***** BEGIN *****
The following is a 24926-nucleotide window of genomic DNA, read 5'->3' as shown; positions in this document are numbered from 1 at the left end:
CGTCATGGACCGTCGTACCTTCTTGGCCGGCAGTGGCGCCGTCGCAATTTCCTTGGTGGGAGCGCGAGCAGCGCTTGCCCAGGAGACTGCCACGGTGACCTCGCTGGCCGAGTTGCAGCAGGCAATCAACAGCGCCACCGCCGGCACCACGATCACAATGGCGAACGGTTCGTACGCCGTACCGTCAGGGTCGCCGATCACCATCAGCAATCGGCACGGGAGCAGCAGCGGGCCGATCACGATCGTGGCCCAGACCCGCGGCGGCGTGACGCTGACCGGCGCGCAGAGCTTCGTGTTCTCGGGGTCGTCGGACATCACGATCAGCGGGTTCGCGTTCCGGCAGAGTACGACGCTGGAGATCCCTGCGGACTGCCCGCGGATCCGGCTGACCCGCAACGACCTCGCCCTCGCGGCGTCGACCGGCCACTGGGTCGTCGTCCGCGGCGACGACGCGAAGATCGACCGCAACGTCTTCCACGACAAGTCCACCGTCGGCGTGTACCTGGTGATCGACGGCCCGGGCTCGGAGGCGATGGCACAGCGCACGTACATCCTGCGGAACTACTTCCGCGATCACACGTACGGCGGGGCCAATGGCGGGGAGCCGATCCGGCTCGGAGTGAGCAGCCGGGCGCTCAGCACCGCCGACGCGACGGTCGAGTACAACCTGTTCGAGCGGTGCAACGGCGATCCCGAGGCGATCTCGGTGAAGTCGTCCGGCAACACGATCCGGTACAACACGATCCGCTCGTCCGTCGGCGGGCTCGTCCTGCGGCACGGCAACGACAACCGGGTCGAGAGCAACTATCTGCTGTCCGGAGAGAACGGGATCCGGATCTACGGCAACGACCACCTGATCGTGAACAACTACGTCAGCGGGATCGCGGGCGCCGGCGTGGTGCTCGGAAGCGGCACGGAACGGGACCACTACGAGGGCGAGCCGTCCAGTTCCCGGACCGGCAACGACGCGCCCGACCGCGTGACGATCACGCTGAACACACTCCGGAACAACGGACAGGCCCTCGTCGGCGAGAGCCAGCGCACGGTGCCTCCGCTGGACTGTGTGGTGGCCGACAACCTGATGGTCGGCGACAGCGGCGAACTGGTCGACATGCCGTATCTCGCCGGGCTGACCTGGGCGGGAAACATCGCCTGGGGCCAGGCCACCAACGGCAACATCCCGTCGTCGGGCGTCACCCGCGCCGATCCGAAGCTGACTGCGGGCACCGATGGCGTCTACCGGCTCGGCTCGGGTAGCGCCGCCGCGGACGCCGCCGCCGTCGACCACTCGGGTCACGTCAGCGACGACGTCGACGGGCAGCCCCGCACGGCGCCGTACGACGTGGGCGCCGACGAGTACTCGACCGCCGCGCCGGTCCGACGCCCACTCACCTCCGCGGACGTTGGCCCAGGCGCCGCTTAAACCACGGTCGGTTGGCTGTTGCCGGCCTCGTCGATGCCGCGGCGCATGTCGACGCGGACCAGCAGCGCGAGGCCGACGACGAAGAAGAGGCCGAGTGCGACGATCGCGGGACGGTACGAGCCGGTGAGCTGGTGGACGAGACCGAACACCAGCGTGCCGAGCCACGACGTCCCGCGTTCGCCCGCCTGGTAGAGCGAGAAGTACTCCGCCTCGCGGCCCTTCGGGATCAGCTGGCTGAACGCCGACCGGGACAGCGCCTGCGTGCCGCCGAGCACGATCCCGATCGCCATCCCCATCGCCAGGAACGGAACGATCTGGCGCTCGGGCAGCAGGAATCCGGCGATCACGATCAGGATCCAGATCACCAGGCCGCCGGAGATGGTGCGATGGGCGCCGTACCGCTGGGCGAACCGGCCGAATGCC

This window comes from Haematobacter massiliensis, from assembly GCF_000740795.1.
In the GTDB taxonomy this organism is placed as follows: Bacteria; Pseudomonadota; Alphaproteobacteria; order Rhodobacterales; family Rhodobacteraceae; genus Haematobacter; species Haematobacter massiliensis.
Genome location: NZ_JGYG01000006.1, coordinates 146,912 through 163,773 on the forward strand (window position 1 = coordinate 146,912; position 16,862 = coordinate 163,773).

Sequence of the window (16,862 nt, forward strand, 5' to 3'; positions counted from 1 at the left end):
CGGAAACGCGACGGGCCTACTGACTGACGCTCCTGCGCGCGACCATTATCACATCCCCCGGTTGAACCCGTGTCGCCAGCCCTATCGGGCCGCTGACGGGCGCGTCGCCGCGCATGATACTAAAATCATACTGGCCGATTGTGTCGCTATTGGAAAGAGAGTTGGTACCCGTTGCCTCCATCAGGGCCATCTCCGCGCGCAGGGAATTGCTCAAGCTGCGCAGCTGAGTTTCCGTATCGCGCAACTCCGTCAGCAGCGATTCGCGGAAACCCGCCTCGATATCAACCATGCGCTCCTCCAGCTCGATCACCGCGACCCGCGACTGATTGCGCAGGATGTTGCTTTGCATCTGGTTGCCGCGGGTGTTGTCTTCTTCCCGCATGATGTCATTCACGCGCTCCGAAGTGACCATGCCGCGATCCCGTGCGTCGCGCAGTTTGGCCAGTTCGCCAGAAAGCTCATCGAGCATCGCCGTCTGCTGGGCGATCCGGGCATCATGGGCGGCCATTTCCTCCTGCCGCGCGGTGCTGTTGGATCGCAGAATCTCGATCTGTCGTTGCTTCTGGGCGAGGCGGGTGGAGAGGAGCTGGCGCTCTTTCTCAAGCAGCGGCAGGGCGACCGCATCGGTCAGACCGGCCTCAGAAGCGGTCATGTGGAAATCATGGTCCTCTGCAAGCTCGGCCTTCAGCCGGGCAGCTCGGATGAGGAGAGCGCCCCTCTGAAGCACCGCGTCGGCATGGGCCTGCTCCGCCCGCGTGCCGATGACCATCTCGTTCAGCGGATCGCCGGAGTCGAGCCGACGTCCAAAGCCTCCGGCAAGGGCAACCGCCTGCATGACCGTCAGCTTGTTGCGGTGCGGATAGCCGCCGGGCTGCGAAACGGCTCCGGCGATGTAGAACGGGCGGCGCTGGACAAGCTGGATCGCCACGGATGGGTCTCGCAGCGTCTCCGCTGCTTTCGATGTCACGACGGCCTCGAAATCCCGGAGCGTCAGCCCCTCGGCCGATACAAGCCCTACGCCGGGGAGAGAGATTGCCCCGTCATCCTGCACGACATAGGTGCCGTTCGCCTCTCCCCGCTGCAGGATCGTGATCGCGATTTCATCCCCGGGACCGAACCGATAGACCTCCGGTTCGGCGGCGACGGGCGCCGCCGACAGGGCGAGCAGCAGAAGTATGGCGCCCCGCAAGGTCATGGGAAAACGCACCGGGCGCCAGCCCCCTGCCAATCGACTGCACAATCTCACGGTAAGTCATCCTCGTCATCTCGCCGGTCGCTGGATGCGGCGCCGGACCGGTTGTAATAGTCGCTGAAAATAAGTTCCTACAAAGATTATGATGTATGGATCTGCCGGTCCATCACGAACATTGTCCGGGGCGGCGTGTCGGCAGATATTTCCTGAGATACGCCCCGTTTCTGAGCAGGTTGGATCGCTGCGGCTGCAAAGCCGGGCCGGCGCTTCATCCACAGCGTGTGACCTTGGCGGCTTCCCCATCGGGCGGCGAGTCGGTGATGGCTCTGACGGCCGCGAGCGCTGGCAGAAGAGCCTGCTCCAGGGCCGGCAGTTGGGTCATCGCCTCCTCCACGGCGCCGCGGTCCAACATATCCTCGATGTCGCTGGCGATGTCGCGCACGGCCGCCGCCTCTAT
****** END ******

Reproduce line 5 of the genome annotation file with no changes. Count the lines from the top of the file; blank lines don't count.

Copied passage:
Genome location: NZ_JGYG01000006.1, coordinates 146,912 through 163,773 on the forward strand (window position 1 = coordinate 146,912; position 16,862 = coordinate 163,773).